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62 | Arno Haldemann www.jrfm.eu 2018, 4/2, 55–66 instruments, the entourage of young, unmarried men raucously made their way to the couple’s new domicile. To remain incognito, the participants were often disguised. They sometimes resorted to violence with “sooty cloth and rags on rods” against rubberneckers or relatives or turned their improvised weapons on the exterior of the houses.30 Those latter circumstances probably induced Moser to comment that “misfortune” (Unglück) could often emerge during the transfer of the trousseau from one house to the other. Hence, “to avoid all un- pleasant consequences, one wished to have this marriage blessed in the great- est possible peace”.31 Another man was afraid of the threatening “caricatures and antics” (Kari katuren und Possen) his unmarried masculine peers in the community might perform because of his deviant marriage aspiration.32 In his petition for dis- pensation from the banns, he recorded in writing his fear of becoming the vic- tim of mockery and pranks on account of his wanting to marry the widow of a deceased relative. Antics sometimes involved audio-visual accompaniments to marriages which deliberately subverted social roles and customs. The carni- valesque performances of the unmarried men corresponded with a mock trial (Narrengerichte) and the Feast of Fools, which acted out the supposedly per- verted reality to atone for it publicly.33 They were generally staged at the end of a cacophonous procession. Another contemporary travel report gives us in- sight into a specific enactment of such a carnivalesque play: “At the destination they build a circle; the rough music comes to an end; impromptu some wanton pranksters hold farcical speeches, whose content one can guess.” If the bride was pregnant before the marriage, this was indicated with a straw puppet. This puppet was either raised on a rod to make it visible to the whole carnival com- munity or else the charivari’s participants would “bring it along in a baby cradle, rock it and sing to it”. If the bridal couple was poor, “the moody guests trade in cattle or cheese with feigned sincerity, milk the cows while imitating the sound, or pretend to offer the bridal couple very generous gifts for the dowry”. When the antics were over, the whole flock returned home “with unruly laughter and noise”.34 30 “berusste[n] Lumpen und Lappen an Stangen”, Wyss 1816–17, 1, 335. For reports of similar rituals cf. Klapisch-Zuber 1987. 31 “wünschte man zu Ausweichung aller unangenehmen Folgen, dass diese Ehe in möglicher Stille eingesegnet würde”, BAR B0#1000/1483#604* 1798–1801, 423. 32 BAR B0#1000/1483#604* 1798–1801, 323. 33 Davis 1971, 41–75; Ingram 2004, 288–308; Hoffmann-Krayer 1904, 85–86; “Autor/in” 2015, 442. 34 “Am Orte der Bestimmung wird ein Kreis gebildet; die rasende Musik nimmt ein Ende; und aus dem Stegreife halten ein paar muthwillige Lecker spasshafte Reden, deren Inhalt sich errathen lässt; bringt sie in einer Wiege daher, wiegt sie und singt dazu; handeln die launichten [sic] Gäste mit verstelltem Ernst um Vieh oder Käs, melken mit nachahmendem Geräusch die Kühe, oder machen den Hochzeitleu- ten zum Schein recht grosse Geschenke zur Aussteuer; mit unbändigem Lachen und Lärmen”, Wyss 1816–1817, 1:335–336.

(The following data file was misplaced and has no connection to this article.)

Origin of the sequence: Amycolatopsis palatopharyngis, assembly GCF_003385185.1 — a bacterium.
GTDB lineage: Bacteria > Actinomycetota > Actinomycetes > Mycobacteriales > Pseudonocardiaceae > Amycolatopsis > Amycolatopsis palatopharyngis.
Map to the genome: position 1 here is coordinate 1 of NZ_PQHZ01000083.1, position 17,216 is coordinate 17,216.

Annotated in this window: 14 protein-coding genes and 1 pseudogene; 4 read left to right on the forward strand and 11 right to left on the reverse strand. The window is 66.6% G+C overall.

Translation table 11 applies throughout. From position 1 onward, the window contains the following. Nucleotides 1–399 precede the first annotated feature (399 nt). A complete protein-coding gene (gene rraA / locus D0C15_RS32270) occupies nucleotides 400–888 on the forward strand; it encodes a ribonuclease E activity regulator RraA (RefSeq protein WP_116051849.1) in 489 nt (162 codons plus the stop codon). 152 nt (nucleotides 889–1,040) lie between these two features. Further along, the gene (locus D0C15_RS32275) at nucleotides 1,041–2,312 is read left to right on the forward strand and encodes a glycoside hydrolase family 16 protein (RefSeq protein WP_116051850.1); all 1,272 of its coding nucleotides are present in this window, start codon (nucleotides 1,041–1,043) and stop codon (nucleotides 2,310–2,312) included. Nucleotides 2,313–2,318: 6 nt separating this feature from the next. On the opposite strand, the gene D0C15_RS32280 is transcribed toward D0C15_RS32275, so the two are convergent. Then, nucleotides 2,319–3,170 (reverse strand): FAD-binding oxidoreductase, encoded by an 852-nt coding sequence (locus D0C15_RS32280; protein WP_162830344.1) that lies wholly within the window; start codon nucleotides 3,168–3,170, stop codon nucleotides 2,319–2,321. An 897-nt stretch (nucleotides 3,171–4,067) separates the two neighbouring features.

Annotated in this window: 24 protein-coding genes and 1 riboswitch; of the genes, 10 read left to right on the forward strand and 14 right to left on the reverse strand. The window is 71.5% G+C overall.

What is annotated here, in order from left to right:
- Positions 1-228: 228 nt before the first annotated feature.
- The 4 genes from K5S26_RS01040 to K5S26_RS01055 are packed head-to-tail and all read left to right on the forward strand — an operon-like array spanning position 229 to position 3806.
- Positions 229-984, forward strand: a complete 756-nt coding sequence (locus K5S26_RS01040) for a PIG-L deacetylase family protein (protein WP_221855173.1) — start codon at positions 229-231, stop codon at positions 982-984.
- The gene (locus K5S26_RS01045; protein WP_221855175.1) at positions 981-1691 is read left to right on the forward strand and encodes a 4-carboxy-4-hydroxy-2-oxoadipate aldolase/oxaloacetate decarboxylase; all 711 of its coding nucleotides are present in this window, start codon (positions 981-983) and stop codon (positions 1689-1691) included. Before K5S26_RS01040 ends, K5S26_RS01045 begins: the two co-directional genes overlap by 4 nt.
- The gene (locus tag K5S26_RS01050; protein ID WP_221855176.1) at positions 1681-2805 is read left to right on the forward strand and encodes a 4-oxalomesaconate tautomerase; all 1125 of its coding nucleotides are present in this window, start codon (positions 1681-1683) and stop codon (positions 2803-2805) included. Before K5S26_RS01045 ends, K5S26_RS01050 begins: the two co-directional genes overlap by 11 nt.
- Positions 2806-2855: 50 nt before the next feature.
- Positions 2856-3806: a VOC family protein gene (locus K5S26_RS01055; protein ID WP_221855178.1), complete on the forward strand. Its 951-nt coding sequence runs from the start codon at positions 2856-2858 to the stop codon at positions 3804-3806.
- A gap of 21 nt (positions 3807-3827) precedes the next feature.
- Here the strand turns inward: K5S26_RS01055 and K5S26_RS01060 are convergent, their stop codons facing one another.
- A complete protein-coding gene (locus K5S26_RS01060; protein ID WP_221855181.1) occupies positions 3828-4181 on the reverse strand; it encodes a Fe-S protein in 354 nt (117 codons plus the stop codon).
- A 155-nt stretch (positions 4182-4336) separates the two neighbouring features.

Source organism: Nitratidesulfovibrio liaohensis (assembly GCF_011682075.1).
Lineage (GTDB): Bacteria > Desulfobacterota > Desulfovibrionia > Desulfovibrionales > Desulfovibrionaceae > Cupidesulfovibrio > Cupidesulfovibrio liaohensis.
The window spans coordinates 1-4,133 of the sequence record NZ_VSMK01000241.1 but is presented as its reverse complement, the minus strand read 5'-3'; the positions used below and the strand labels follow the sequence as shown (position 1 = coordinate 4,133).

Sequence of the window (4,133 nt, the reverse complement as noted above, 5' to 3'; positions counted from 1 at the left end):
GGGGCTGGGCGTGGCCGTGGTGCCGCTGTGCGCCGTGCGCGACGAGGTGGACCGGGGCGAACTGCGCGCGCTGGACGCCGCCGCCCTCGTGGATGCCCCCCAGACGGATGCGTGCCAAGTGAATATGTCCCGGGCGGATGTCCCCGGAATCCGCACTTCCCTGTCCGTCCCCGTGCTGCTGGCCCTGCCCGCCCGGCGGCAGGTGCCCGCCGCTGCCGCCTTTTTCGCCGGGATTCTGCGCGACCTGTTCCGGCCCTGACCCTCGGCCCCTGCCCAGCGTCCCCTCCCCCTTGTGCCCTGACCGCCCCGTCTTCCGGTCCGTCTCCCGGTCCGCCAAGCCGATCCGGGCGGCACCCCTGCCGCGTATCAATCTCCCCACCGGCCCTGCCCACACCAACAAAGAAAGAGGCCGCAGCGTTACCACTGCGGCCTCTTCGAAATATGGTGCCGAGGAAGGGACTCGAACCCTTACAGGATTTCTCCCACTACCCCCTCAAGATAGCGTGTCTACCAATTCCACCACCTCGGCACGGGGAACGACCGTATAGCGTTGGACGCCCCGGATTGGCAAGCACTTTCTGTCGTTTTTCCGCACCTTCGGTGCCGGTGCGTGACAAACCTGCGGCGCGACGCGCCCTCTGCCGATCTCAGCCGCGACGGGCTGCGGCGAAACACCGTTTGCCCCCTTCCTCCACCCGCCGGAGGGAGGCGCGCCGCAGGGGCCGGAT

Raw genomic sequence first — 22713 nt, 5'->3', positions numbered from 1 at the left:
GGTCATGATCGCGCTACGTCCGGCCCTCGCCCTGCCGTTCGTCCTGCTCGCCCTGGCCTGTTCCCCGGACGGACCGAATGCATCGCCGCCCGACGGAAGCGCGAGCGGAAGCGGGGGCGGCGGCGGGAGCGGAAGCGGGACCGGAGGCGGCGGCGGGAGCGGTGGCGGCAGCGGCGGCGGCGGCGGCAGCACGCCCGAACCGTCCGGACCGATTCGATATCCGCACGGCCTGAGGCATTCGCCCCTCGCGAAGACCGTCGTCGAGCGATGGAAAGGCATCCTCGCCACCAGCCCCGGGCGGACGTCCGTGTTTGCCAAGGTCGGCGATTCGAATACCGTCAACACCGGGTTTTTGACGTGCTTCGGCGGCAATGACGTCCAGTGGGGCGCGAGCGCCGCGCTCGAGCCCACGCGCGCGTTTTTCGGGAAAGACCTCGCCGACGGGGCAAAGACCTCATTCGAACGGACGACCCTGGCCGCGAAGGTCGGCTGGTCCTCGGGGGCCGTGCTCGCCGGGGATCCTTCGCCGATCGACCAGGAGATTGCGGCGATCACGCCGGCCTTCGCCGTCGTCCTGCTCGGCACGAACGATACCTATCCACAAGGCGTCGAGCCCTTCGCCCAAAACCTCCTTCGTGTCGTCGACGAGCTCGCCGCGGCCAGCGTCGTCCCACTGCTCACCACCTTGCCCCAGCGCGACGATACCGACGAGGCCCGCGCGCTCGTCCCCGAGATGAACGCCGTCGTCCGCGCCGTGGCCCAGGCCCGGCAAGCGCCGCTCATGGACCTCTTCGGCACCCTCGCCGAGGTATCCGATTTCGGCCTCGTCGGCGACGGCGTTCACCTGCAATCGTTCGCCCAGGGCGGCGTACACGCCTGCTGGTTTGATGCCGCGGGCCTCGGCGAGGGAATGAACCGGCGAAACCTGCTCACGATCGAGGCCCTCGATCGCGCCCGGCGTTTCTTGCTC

JRFM Journal Religion Film Media, Band 04/02